If you repeatedly use the same anchorages and you know that they have good holding bottom for a CQR, then there is not a good reason to switch. For people who have tried to anchor in places with a bottom that isn't compatible with the CQR, they understand why they should switch.
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Old 22-01-2010, 09:43   #9
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Had a CQR as the primary, switched to a Rocna. Glad I did, it is a far better all around use anchor. Still have the CQR as a secondary, as well as a Danforth.

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Old 22-01-2010, 09:50   #10
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CQR is tried and true for about the past 40 years for sure. Things may change but it will be years before the chechakos (newcomers) are truely proven as worthy.... much less better. Not that they wont eventually!
I'm not sure I agree with your assessment that strength is the most important feature in an anchor though... after all... it is attached to t he boat with about a 3/8" piece of steel!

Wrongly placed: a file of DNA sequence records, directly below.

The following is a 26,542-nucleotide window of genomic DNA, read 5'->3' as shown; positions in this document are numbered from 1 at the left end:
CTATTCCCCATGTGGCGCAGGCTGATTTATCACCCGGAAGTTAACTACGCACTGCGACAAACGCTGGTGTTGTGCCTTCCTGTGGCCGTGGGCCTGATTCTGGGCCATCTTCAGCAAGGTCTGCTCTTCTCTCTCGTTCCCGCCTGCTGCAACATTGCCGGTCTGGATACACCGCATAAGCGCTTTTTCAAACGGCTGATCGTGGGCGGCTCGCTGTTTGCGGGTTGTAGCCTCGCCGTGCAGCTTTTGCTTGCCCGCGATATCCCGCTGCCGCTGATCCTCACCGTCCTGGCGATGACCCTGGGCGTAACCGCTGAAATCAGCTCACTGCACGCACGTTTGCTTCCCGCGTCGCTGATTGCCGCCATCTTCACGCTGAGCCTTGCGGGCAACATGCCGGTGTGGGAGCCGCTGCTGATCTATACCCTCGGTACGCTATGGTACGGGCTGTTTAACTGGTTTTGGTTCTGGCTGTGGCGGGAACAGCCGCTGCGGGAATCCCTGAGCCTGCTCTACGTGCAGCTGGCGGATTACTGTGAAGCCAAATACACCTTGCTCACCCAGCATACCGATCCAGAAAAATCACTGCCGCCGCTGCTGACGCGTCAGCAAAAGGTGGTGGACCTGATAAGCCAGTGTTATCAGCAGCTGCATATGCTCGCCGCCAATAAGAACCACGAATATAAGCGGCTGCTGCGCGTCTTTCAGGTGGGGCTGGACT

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Old 22-01-2010, 13:29   #11
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We sailed into Boquerone, PR. It was a very quiet trip across the Mona Passage, but the anticipation was stressful. We cleared customs and immigration, then stayed on the boat for another day, being just a little uneasy in the anchorage. We were on a Crealock 37, with a 35# CQR, with 5/16 hi-tensile chain. I believe more scope is better. After waiting for two days, we decided to do laundry, and left the boat for a couple of hours. When we came back, the boat was gone. Panic set in, then we saw her on the horizon. Another cruiser saw what was going on, and took us out in his faster dinghy, all the time telling me everything I had done wrong. Not enough scope, didn't back down on the anchor, no snubber... When we got to the boat I fired up the engine, and with our new aquaintance watching, brought in the chain. It kept coming and coming. He finally admitted that we had a good amount of chain out, and there was a snubber. When the CQR finally came to the surface, there was the head of a mop on the anchor.

It was the only time in 10 years that the boat had dragged, other than not setting the first or second set, when we were in an anchrage with a difficult bottom.

The story made it along the Coconut Telegraph, and we had to live with the ribbing for a couple of years.

I had/have complete confidence in the CQR, with a Bruce as a second anchor, and a Fortress as the third backup, which was also used when we had to put an anchor off the quater to keep the bow into the waves.